The Taming of the Ramps

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Ian Knauer


What's the big deal about ramps?

Well, first off, they're pretty delicious in a way that is both familiar and very different from their lily cousins. Nary a combination of garlic, scallion, and leek could ever quite match the wild musk that fills your head when you chomp down on a ramp. If the onion family were a line of perfumes, then the ramp would be Sex Panther by Odeon. Or maybe even BK Flame. Needless to say, pretty powerful stuff.

But that's not all.

Ramps have cleverly made themselves scarce, thereby increasing demand. They have a very short season (only about six weeks in the spring) and they have the reputation for being uncultivable. The limited season situation is true, and seemingly unavoidable. But the theory of cultivability is a nasty rumor spread, no doubt, but those who could benefit from ramp scarcity: money-hungry farmers.

I can't get too upset at farmers and foragers for wanting to bump up their prices, but I'm here to tell you that it doesn't have to be this way. You, too, can grow your own ramps. All you'll need are some ramps to get started with and a sugar maple or oak tree close to a wet, swampy area in the Eastern United States. Not too much to ask for, really.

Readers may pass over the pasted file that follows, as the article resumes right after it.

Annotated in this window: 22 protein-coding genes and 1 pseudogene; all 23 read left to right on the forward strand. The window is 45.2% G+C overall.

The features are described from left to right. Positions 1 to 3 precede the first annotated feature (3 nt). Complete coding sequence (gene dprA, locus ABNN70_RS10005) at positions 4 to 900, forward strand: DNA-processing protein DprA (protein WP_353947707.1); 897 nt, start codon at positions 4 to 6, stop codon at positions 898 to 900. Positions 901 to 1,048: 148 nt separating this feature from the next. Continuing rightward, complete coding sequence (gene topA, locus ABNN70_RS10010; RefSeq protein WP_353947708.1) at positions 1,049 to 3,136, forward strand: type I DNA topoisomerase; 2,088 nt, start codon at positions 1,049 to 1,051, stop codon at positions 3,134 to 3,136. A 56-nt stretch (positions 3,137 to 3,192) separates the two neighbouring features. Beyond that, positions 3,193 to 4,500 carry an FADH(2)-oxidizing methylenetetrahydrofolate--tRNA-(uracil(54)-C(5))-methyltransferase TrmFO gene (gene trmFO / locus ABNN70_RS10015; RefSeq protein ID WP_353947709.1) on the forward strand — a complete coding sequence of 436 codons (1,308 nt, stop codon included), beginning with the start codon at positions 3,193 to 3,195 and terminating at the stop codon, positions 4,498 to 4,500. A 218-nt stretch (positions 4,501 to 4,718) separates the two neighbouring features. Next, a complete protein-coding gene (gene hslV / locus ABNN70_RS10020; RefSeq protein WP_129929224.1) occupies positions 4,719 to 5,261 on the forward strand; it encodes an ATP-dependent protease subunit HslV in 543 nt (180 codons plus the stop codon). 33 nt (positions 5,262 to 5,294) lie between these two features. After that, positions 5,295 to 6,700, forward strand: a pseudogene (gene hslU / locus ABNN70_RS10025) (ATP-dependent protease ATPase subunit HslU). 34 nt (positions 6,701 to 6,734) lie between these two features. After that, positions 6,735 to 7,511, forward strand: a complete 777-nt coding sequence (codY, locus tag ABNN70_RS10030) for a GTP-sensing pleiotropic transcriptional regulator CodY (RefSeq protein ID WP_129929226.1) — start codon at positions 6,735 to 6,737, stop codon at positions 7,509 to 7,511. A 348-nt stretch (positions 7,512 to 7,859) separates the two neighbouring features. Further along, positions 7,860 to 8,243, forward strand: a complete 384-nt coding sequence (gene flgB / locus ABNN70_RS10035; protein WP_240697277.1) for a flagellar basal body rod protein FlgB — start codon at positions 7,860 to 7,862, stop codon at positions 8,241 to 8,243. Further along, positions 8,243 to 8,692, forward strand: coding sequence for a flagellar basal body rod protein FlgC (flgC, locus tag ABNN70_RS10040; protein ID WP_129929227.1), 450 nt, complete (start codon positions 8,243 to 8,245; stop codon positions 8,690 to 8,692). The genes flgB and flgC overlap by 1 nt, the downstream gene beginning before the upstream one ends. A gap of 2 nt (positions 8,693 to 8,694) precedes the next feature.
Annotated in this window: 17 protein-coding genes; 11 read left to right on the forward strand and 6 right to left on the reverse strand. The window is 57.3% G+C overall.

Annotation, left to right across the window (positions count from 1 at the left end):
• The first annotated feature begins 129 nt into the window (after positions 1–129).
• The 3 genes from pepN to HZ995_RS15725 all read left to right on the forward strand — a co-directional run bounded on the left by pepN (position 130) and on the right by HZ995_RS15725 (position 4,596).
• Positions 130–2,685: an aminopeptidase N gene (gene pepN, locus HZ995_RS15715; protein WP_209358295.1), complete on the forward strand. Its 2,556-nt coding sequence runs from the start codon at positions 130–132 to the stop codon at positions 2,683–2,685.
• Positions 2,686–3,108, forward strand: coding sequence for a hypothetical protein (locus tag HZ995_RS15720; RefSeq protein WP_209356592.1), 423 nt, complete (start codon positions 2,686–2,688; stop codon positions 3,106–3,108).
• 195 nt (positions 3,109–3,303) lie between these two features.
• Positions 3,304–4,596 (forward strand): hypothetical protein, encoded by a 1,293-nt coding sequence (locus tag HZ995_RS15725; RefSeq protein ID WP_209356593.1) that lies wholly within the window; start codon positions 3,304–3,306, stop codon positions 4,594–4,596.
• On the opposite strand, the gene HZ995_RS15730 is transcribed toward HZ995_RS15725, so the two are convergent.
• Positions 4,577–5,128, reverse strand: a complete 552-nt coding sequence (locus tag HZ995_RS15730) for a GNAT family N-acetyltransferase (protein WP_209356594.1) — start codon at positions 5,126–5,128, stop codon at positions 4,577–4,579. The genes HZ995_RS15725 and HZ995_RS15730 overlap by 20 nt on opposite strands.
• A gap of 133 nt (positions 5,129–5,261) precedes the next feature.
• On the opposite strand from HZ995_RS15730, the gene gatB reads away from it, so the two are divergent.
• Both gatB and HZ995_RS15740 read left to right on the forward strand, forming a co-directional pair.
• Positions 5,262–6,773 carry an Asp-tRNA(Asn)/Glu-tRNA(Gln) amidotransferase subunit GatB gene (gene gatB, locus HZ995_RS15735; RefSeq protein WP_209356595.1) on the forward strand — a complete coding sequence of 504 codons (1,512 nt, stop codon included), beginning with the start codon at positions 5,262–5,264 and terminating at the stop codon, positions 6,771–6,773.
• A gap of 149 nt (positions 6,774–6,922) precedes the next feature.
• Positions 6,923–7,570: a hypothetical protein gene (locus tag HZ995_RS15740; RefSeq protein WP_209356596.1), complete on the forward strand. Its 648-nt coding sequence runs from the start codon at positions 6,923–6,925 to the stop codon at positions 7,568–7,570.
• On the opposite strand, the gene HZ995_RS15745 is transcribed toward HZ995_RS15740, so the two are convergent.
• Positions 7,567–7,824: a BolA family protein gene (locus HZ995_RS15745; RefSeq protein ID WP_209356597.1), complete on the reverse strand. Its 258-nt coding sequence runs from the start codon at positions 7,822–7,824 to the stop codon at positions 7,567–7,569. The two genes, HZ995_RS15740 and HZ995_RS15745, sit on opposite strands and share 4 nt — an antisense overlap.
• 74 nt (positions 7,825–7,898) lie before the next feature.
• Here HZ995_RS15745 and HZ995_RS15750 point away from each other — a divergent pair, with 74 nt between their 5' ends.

Ramps reproduce two ways, lucky bastards. They flower and go to seed, like most plants. Those seeds then drop and make new plants. But you'll have lots of trouble finding these seeds. Ramps also reproduce by way of bulbs. This is the key to your future ramp garden. When you buy ramps at the farmers' market, make sure they come with the roots.

Before you cook with the ramps you've procured, remove the bottom half-inch of bulb, keeping the roots attached. Store them overnight, covered by room temperature water. The next day, plant them in the damp soil around your eastern oak or maple and then forget about them for a year.

Or, spend the next 11 months dreaming about the ramps and their sacred scent of desire, like I do.

I planted six ramp bulbs two years ago. Last year six ramps popped up in early April. I ate them, leaving the bulbs in the ground. This year, I've found 11 so far. With any luck, I'll have 20 by next year. Now you can do it too, tiger.

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Ian Knauer is a former Gourmet test kitchen cook, and he wrote extensively for Gourmet and Gourmet.com until the close of the brand in late 2009. More

Ian Knauer joined Gourmet in 2001 and became one the cooks in the Gourmet test kitchens. He wrote extensively for Gourmet and Gourmet.com until the close of the brand in late 2009. He now contributes to several food-related publications, including his own blog, and when not in a kitchen, he is either hunting, fishing, tending his beehives, or foraging for dinner wherever it can be found.

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